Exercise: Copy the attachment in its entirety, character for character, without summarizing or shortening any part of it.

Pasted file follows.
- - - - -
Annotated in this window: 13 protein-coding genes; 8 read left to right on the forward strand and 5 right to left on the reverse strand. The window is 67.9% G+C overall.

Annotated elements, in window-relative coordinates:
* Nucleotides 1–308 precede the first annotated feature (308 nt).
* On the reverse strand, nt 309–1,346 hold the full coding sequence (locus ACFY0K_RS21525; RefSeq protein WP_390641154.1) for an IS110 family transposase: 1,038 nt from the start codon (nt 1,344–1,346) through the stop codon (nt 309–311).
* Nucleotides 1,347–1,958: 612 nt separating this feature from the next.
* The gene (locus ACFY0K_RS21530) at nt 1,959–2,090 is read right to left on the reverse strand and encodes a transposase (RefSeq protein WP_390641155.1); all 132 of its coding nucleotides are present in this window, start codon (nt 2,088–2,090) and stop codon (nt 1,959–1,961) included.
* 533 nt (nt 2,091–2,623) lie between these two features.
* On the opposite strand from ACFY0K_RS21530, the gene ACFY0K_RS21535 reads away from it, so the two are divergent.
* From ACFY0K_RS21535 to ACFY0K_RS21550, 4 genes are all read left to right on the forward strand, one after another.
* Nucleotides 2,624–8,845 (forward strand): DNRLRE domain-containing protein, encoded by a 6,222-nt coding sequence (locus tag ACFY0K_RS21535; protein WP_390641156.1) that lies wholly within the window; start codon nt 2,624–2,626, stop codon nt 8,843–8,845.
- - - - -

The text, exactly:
Annotated in this window: 13 protein-coding genes; 8 read left to right on the forward strand and 5 right to left on the reverse strand. The window is 67.9% G+C overall.

Annotated elements, in window-relative coordinates:
* Nucleotides 1–308 precede the first annotated feature (308 nt).
* On the reverse strand, nt 309–1,346 hold the full coding sequence (locus ACFY0K_RS21525; RefSeq protein WP_390641154.1) for an IS110 family transposase: 1,038 nt from the start codon (nt 1,344–1,346) through the stop codon (nt 309–311).
* Nucleotides 1,347–1,958: 612 nt separating this feature from the next.
* The gene (locus ACFY0K_RS21530) at nt 1,959–2,090 is read right to left on the reverse strand and encodes a transposase (RefSeq protein WP_390641155.1); all 132 of its coding nucleotides are present in this window, start codon (nt 2,088–2,090) and stop codon (nt 1,959–1,961) included.
* 533 nt (nt 2,091–2,623) lie between these two features.
* On the opposite strand from ACFY0K_RS21530, the gene ACFY0K_RS21535 reads away from it, so the two are divergent.
* From ACFY0K_RS21535 to ACFY0K_RS21550, 4 genes are all read left to right on the forward strand, one after another.
* Nucleotides 2,624–8,845 (forward strand): DNRLRE domain-containing protein, encoded by a 6,222-nt coding sequence (locus tag ACFY0K_RS21535; protein WP_390641156.1) that lies wholly within the window; start codon nt 2,624–2,626, stop codon nt 8,843–8,845.